This has also been reflected in climate science.
For example, under the Hothouse Earth Pathway outlined in 2018, crossing temperature thresholds will kick in feedback loops. That has potential to create an ever-warming planet even if carbon emissions were stabilized.
Some of those tipping elements are the jet stream, Greenland's ice sheet, and the Amazon rainforest. Others include melting Arctic sea ice, Antarctic ice sheets, permafrost, and Alpine glaciers. Then, there are changes to the boreal forest, coral reefs, and thermohaline circulation.
In Commanding Hope, Homer-Dixon offers a road map for responding to the growing ecological crisis. And it's anchored by radical honesty.
"I think one of the things that’s really corrupting our public conversations about our future as societies—and as a species—is where we’re lying to ourselves," Homer-Dixon said. "It’s all part of the larger process of lying to ourselves about what’s possible in the future.”
The Straight asked Homer-Dixon how there's any chance of escaping the 21st century without hundreds of millions or a billion climate-related deaths, given the trajectory of rising greenhouse gas emission.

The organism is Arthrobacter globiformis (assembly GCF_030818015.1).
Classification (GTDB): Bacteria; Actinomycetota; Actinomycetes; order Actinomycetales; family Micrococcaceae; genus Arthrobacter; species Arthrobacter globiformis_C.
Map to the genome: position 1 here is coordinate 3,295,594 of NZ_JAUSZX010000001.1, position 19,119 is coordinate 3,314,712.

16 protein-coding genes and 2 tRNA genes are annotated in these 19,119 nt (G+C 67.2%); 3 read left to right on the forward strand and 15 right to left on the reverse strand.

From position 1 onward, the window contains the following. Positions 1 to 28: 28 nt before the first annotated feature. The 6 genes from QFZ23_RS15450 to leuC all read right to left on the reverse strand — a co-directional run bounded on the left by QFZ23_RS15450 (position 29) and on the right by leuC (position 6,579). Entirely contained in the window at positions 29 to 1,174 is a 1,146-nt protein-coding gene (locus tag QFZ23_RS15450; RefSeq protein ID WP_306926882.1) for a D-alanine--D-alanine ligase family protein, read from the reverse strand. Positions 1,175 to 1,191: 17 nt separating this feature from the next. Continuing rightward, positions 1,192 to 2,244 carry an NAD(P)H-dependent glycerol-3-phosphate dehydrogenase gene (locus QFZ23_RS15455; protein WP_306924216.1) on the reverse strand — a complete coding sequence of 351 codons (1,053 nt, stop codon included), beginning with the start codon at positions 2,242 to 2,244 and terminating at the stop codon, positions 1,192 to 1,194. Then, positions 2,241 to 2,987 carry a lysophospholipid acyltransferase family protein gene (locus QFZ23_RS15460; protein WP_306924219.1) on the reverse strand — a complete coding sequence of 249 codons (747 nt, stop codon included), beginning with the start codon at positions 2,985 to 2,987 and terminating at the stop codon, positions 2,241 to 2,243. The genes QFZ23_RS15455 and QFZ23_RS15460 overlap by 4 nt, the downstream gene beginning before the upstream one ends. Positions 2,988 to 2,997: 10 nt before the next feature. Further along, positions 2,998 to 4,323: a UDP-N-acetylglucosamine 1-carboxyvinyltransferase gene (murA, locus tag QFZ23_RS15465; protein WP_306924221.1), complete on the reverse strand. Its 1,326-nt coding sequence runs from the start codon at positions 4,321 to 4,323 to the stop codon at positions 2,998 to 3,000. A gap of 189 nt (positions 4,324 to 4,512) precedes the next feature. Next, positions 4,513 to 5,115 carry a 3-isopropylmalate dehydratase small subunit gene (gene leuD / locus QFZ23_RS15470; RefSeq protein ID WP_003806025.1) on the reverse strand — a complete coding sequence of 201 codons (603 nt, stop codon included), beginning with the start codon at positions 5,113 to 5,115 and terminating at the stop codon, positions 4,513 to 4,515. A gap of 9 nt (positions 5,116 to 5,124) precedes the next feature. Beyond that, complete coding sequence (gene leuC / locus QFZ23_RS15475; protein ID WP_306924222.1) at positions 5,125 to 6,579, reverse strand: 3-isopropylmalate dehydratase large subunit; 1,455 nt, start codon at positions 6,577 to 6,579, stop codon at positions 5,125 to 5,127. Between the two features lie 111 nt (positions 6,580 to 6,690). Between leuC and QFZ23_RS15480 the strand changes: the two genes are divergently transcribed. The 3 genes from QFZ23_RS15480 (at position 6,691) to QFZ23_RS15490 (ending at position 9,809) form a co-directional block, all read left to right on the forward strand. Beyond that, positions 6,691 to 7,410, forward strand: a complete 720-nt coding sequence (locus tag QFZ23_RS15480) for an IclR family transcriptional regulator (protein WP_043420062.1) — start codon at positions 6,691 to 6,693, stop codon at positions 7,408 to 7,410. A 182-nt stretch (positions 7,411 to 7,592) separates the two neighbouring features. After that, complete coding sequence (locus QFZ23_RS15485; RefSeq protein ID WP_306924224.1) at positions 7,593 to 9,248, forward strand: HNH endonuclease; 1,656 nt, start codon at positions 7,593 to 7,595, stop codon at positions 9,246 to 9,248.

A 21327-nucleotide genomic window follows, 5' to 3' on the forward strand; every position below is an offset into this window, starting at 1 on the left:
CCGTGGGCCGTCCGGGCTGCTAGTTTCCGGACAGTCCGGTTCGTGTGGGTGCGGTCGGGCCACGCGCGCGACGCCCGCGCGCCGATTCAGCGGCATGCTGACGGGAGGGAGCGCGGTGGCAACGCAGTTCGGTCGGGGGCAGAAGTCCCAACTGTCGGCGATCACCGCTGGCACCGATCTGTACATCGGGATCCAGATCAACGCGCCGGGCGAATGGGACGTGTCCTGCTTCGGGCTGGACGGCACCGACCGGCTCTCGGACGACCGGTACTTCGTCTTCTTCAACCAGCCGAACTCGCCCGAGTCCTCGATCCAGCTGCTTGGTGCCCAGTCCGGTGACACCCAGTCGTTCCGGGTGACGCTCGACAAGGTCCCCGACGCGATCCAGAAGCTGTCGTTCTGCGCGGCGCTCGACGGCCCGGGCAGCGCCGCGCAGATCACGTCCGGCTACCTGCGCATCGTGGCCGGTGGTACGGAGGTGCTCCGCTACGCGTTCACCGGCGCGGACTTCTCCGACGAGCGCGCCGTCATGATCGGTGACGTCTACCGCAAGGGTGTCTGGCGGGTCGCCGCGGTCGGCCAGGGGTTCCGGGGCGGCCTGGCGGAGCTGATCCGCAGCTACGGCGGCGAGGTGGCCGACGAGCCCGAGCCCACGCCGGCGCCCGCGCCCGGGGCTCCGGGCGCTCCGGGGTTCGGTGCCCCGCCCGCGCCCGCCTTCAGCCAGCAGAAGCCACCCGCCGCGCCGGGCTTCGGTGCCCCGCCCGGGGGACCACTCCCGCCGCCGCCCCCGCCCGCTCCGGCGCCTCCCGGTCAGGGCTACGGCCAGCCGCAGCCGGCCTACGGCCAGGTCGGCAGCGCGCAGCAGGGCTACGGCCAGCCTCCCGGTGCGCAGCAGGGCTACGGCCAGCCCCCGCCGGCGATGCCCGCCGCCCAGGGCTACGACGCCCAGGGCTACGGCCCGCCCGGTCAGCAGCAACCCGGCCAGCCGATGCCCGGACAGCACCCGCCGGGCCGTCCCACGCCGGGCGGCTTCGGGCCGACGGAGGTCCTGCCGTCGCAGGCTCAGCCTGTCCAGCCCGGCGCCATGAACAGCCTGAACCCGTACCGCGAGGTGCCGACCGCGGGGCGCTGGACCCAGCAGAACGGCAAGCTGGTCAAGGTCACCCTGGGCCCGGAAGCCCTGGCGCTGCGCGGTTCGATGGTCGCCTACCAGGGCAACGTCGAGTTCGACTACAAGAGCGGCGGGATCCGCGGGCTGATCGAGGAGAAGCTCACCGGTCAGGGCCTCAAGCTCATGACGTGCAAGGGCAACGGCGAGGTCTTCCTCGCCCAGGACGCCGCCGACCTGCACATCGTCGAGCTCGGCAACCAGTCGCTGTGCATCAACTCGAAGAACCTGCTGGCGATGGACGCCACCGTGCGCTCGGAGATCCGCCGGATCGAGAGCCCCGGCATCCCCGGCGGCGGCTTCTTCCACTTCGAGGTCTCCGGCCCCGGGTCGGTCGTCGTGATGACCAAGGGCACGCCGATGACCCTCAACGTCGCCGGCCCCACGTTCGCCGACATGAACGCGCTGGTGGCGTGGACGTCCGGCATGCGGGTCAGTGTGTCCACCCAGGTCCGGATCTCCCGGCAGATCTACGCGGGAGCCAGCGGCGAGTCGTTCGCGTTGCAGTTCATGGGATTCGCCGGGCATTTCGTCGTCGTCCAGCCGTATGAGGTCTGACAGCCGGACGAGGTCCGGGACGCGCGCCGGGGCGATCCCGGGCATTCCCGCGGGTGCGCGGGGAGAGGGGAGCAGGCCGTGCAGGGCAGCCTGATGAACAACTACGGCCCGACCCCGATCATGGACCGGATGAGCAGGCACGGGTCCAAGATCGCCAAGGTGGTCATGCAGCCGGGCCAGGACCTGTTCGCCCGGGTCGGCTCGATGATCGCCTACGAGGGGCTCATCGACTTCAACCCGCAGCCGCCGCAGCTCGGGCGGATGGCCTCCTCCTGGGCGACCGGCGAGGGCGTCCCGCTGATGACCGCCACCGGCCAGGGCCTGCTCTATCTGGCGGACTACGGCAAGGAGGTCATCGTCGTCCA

He readily conceded that there may be a slim chance of avoiding many fatalities. And he acknowledged the likelihood of violence, given hardening and divisive world views. But he hasn't lost all hope, at least not yet.
"I don’t want it to be violent," Homer-Dixon said. "I argue against it, but there are a lot of very powerful interests with their own hero stories invested in not changing."
To cite one example, Russian president Vladimir Putin's government is highly dependent on revenues from the fossil-fuel industry. Putin himself has said that it accounts for about 30 percent, down from 40 percent a few years ago.
Will Putin sit by idly as the world adopts measures to sharply curtail the consumption of oil and gas? Will he willingly and peacefully go into the night if his own people, suffering economically, demand that he leave? Not likely.
"What we’re seeing around the world is a rearguard action by fossil fuel interests to try to hold on to or seize state power," Homer-Dixon said. "It’s happening in the United States. Of course it’s happened in Russia. You can even make arguments that this was happening in Australia and, you know, even in Canada.”
In fact, Canada exported $87 billion in oil last year. This speaks to Homer-Dixon's contention that our economy and political system is "extraordinarily influenced by fossil-fuel interests".
"On the other hand, these folks are in retreat," he added. "Economic forces are powerfully operating against them now."
Oil consumption may have peaked
In a recent article in the Bulletin of the Atomic Scientists, Homer-Dixon and coauthors Yonatan Strauch and Angela Carter argued that the COVID-19 pandemic "presents activists with several openings to keep oil demand from ever returning to its pre-pandemic peak".
In 2019, the world consumed more than 100 million barrels of oil per day.